Tampa eyeing fast ferry trial

The Tampa Bay, Fla., area is close to giving fast ferry service a try.

Three of four area governments on Florida’s West Coast have agreed to kick in $350,000 each toward a $1.3 million pilot project to run from October to April 2017 connecting St. Petersburg and Tampa.

They would contract with HMS Ferries which has proposed time chartering the Provincetown IV, a 98’x33’x7’ aluminum catamaran delivered by Gladding Hearn Shipbuilding in 2013 to Bay State Cruise Co., Boston. The 149-passenger ferry has a top speed of 32.5 knots.

The vessel could provide three or four roundtrips between the cities’ waterfronts on Friday and four roundtrips on Saturdays, Sundays and federal holidays except Christmas, according to the HMS proposal.

St. Petersburg Mayor Rick Kriseman, who’s spearheading the effort, decided to use some of the city’s settlement money from the BP oil spill for the project, said spokesman Ben Kirby, “but part of his proposal was for other governments to pitch in as well.”

So far, the city of St. Petersburg as well as Hillsborough and Pinellas counties are onboard. Tampa Mayor Bob Buckhorn is willing to take a look at the project, but he needs to see a detailed plan before making a decision, spokesman Ashley Bauman said. “He wants to make sure there’s money available to fund the project.”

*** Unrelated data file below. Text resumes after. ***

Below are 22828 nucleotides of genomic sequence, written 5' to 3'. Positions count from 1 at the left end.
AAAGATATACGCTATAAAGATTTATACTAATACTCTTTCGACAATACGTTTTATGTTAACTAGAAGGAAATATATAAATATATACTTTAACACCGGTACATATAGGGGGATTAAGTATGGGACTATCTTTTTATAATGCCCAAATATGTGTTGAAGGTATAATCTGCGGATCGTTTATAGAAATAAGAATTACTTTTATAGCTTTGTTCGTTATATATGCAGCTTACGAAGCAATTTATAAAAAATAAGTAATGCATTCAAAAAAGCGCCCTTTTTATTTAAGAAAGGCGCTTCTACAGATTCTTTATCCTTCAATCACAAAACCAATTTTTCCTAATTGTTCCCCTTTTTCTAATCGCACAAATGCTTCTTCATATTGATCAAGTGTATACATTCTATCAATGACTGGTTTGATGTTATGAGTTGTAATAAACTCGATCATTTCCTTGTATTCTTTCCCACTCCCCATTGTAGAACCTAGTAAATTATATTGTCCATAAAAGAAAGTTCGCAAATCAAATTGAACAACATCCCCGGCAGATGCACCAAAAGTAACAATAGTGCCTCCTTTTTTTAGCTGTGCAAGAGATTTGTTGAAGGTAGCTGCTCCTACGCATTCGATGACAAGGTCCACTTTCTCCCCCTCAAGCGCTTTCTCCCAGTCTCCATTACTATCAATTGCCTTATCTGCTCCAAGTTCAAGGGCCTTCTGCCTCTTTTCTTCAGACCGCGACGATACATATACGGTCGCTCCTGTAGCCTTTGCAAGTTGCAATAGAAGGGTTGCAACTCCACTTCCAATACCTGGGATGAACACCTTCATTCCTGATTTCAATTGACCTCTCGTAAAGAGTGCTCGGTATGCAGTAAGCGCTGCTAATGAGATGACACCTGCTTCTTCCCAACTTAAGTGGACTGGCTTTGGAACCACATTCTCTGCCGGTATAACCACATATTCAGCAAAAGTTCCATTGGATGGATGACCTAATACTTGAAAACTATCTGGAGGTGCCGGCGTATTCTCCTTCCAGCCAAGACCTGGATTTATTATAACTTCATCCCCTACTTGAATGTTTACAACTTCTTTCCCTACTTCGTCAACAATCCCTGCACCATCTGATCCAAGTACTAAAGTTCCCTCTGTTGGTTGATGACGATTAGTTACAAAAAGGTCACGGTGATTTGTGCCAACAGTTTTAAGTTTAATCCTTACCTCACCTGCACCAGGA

If and when Tampa agrees, “it’s a matter of negotiating the terms,” Kirby said.

A number of things will need to be worked out including ticket prices and shoreside facilities.

The ferry could dock in front of the Museum of Fine Arts in St. Petersburg and at the convention center in Tampa. Both locations require infrastructure changes to accommodate the ferry, and both could be modified by using floating barges, HMS’ proposal said.

The project is kind of an empirical traffic study, said Greg Dronkert, president and COO of HMS Ferries, a division of HMS Global Maritime, New Albany, Ind.

“We don’t try to make demand. We try to serve demand,” he said. “We know the elements that are necessary for a ferry project to be successful.”

HMS’ operations include Governors Island in New York City, Mobile Bay in Alabama, and St. Johns River in Jacksonville, Fla.

If the Florida service goes beyond a pilot project and HMS gets the contract, then they’ll decide what vessel would work best.

“We’re going to test some hypotheses,” Dronkert said.

HMS also has been working under a public-private partnership with Hillsborough County on a proposed high-speed ferry to connect MacDill Air Force Base to South Hillsborough County. That project is in the environmental assessment phase now, he said.

About the author

Ashley Herriman

Ashley Herriman is WorkBoat's online editor.

1 Comment

Leave A Reply

© Diversified Communications. All rights reserved.